The lines between editorial and advertising/marketing once strongly understood to never cross, seem to be intersecting more often than not. I can understand that. As a writer, I approach a source and ask nearly the same questions whether I am on assignment for a marketing manager or a magazine editor. That’s because I want to write good content. I am seeking expertise. When endorsements are needed, I am upfront about asking for that and always get permission to use the comment.
What magazine editors and marketing managers want is good content. I may be writing a magazine article, a company newsletter, or a blog post but I approach my assignments with equal vigor towards delivering good content that is useful and of interest to the audience. Still, there are some differences when writing for editors and marketing managers. Here are some of them.
Writing for editors
When editors hire a professional writer they are usually comfortable with letting the writer develop the topic. Because magazine editors often interview readers, talk with expert sources, read industry publications, and know industry suppliers they are alert to good ideas, scheduling, checking facts and writing style. They seem to know their audience better than most companies know their customers. They stay on top of industry news and have a chain of reliable sources to call on. They are deadline driven. Without content, they have no product. If the content needs to be tweaked the process is quick between editor and writer. Editors often acknowledge the writer’s work by giving her or him a byline.
Writing for marketing managers
Some marketing managers are still confused about what kind of content they want. They may have no clear idea of what content will generate interest. One way to close this gap is to conduct customer interviews. Or, look at what topics resonate with their audience on other media sources and social media.
They may be determined to only feature their product or team in the content that is created. Marketing managers often rely on the writer to come up with good ideas and find sources. Projects tend to take longer because there are more layers of approval needed. Priorities may shift. Content often isn’t at the top of the manager’s to-do list.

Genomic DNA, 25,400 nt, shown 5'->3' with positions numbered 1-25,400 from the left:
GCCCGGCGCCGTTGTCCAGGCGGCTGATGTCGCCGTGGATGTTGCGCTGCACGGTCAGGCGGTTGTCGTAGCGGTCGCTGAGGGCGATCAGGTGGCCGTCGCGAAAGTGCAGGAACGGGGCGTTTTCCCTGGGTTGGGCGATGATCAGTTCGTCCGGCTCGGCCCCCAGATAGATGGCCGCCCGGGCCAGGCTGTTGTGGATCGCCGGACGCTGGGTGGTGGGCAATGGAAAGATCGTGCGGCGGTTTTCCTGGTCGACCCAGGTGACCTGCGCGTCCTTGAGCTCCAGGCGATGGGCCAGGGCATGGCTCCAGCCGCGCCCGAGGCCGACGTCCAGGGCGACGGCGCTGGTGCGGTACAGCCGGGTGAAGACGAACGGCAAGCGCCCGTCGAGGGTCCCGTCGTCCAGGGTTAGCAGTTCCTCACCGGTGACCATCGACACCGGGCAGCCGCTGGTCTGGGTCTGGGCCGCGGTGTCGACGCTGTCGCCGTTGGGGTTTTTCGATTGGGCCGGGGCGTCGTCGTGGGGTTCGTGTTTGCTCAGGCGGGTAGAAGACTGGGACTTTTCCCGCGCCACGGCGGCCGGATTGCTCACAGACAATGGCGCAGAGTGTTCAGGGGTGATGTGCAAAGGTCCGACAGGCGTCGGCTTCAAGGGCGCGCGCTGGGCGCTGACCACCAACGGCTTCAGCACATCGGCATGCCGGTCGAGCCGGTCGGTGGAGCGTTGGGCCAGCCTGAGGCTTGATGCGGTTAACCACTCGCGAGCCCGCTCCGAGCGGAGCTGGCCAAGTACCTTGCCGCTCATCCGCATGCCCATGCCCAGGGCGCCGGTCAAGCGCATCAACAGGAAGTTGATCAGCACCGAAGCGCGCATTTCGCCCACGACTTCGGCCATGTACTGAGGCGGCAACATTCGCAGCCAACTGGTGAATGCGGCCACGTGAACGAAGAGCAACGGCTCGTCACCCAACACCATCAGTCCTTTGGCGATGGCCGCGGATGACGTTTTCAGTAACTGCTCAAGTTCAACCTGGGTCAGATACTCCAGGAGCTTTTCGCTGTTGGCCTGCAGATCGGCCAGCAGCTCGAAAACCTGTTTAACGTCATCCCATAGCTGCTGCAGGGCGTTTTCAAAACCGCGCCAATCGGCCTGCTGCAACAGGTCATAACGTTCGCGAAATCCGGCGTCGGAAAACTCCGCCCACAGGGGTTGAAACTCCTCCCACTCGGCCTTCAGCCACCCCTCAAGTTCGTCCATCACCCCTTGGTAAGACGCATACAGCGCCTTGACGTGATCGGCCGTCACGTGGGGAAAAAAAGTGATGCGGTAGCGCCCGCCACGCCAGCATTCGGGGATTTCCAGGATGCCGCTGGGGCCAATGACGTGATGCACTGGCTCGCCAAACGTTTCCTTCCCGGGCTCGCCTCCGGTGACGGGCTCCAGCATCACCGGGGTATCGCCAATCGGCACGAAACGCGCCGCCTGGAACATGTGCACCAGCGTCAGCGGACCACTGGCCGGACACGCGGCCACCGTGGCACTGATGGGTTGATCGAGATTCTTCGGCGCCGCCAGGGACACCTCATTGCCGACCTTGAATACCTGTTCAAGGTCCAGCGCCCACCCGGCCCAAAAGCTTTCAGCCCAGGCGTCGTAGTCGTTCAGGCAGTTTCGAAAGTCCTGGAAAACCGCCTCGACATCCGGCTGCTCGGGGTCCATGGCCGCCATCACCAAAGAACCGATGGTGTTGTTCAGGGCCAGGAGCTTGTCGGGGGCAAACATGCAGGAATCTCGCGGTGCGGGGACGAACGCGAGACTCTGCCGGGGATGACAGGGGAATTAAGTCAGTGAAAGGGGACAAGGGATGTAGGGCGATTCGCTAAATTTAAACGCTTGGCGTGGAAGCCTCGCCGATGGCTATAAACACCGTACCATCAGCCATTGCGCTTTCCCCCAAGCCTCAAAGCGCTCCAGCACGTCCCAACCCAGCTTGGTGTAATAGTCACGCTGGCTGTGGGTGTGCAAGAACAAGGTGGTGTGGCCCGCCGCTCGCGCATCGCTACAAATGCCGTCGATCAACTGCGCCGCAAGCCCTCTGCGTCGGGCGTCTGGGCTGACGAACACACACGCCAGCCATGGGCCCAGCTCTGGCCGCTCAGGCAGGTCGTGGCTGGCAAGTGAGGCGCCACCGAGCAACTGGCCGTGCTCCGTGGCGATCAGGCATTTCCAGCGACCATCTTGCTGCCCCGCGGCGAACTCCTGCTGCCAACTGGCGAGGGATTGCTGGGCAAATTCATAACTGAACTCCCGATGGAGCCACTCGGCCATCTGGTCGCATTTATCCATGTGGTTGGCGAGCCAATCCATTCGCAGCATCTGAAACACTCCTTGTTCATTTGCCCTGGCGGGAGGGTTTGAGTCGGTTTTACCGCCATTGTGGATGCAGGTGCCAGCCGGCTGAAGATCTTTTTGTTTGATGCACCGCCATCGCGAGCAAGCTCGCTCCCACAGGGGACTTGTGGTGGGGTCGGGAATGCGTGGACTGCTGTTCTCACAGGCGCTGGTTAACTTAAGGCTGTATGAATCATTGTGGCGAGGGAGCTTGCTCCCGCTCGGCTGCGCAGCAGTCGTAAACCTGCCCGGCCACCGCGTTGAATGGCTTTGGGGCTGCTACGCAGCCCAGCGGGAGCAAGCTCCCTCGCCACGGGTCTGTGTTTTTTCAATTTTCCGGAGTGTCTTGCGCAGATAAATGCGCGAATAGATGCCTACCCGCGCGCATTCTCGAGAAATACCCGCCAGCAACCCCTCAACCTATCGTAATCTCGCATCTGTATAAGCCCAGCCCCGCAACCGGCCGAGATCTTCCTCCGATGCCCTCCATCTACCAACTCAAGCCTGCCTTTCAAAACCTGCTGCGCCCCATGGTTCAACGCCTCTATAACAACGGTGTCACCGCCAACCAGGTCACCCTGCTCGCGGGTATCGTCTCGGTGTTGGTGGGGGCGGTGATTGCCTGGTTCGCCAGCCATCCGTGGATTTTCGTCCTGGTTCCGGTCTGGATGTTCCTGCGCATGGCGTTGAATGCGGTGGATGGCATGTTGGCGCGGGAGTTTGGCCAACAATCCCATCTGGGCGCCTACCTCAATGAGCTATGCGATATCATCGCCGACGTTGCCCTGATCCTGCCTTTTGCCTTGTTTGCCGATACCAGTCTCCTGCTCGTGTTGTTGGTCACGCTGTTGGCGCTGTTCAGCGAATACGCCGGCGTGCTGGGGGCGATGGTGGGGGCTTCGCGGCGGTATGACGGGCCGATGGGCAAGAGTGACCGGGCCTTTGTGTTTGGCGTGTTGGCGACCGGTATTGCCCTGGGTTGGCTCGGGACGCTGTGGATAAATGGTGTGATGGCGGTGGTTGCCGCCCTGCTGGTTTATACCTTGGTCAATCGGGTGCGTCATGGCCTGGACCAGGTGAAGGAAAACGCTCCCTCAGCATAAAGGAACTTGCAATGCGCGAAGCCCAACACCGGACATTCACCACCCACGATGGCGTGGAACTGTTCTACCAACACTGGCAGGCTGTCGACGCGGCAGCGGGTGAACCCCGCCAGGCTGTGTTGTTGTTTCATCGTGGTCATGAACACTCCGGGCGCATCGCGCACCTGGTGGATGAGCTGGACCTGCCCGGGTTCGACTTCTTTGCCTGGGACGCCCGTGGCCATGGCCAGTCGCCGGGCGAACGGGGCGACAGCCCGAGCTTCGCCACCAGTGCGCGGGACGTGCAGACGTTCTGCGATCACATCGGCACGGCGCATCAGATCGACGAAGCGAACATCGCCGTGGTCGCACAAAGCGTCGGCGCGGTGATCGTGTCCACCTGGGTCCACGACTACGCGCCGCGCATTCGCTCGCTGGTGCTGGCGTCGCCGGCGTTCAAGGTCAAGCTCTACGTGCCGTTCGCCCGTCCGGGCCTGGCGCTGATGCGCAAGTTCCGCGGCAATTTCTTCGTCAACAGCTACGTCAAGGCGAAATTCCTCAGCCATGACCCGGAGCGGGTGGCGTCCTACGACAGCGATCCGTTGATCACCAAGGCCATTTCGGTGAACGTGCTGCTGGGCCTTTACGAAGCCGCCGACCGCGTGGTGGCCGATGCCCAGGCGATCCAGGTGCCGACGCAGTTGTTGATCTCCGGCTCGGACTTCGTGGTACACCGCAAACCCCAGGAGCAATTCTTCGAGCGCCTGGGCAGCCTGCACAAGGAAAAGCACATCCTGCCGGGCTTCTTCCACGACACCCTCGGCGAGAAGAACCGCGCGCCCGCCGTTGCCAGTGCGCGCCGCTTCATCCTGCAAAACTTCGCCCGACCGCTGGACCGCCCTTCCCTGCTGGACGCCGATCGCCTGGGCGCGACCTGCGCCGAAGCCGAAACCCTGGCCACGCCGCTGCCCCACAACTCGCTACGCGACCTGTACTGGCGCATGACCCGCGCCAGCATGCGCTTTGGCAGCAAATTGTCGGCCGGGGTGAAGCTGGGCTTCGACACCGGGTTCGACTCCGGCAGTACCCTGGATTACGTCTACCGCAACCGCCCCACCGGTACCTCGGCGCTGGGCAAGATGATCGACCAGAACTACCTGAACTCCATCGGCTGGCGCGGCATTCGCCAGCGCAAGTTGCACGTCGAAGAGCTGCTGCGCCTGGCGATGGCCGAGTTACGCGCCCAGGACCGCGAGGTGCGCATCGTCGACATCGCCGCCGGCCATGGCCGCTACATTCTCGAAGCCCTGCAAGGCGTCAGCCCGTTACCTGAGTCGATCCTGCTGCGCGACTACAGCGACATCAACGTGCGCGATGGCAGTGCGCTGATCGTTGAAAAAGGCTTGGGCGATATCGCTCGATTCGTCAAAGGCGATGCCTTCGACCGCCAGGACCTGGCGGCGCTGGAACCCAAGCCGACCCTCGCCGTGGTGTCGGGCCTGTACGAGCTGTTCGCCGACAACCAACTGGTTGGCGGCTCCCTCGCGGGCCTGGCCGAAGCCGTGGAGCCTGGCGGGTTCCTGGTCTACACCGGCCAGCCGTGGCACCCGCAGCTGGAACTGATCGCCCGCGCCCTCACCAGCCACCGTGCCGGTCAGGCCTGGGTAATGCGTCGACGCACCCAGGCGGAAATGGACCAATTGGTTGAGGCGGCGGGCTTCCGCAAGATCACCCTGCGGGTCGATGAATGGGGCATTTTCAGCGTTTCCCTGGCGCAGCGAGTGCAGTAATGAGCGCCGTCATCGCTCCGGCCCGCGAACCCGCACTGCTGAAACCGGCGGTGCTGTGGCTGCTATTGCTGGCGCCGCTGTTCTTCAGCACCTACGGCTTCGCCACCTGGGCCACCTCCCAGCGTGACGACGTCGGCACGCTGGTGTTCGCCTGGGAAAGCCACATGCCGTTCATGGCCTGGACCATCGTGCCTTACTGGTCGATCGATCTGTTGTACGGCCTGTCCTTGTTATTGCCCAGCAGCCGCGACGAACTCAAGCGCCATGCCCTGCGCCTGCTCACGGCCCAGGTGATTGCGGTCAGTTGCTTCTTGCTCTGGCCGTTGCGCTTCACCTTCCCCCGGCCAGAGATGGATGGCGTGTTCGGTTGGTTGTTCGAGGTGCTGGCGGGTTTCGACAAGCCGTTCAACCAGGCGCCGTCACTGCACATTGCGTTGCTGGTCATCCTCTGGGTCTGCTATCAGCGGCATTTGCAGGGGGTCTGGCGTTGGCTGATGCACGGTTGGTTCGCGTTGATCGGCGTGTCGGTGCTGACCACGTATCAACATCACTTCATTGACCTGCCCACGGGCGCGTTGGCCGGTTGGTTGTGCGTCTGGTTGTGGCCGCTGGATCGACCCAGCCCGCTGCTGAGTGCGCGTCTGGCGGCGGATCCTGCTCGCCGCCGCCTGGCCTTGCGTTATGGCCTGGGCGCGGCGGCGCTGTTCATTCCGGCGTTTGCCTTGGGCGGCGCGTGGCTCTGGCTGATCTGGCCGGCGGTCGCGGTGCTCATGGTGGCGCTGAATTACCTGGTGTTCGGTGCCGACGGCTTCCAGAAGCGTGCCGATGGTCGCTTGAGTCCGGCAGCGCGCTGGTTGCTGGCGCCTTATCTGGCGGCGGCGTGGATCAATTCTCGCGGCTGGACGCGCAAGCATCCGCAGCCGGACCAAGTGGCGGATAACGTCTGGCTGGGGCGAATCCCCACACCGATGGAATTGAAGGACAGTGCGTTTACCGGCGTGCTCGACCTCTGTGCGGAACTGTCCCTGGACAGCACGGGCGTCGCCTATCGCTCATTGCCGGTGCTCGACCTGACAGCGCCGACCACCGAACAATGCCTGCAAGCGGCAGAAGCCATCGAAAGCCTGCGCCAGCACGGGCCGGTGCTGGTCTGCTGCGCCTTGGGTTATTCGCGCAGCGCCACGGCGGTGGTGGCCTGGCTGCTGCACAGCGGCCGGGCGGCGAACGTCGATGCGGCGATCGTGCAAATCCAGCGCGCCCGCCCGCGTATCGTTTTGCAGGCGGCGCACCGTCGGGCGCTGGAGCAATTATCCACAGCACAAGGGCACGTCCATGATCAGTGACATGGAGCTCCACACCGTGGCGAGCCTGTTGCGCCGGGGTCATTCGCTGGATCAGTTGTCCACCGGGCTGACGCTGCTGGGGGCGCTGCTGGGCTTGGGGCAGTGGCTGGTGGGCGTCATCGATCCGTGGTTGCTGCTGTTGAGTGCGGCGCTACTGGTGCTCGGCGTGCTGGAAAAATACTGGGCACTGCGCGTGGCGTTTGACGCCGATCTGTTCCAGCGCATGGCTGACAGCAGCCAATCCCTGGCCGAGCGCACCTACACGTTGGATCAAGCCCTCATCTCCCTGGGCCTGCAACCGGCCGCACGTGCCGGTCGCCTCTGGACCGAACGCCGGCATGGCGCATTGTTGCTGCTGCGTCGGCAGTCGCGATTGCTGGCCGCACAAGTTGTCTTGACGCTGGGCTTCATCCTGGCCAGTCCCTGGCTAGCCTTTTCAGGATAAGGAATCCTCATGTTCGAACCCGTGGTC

Writing for companies requires the writer to satisfy the customers’ thirst for information and the marketing manager’s desire for results. Writers are rarely acknowledged but generally earn more money writing for companies than for magazines.
Using content wisely
It depends on what the parties agree to, but it is standard that after the writer gets paid the magazine or company can do what they want with the content. It is often shared on social media sites. Magazines usually archive the information so it’s always available through their website. When somebody does a search on the site by topic, the information comes up.
Some companies never archive their newsletters and let good content rest only on their blogs. It may be hard to find when searching their sites. They rarely cross reference (link) to other existing, related content. Some magazines and some companies are getting better at building user-friendly searchable databases. Searchable content provides a great service to the customer or reader.
While at times editors and marketing managers may seem like they live on different planets, they both want to reach their goals – providing good content that attracts advertisers and subscribers or customers and investors. In other words, they want well-written content that reaches and satisfies their audience.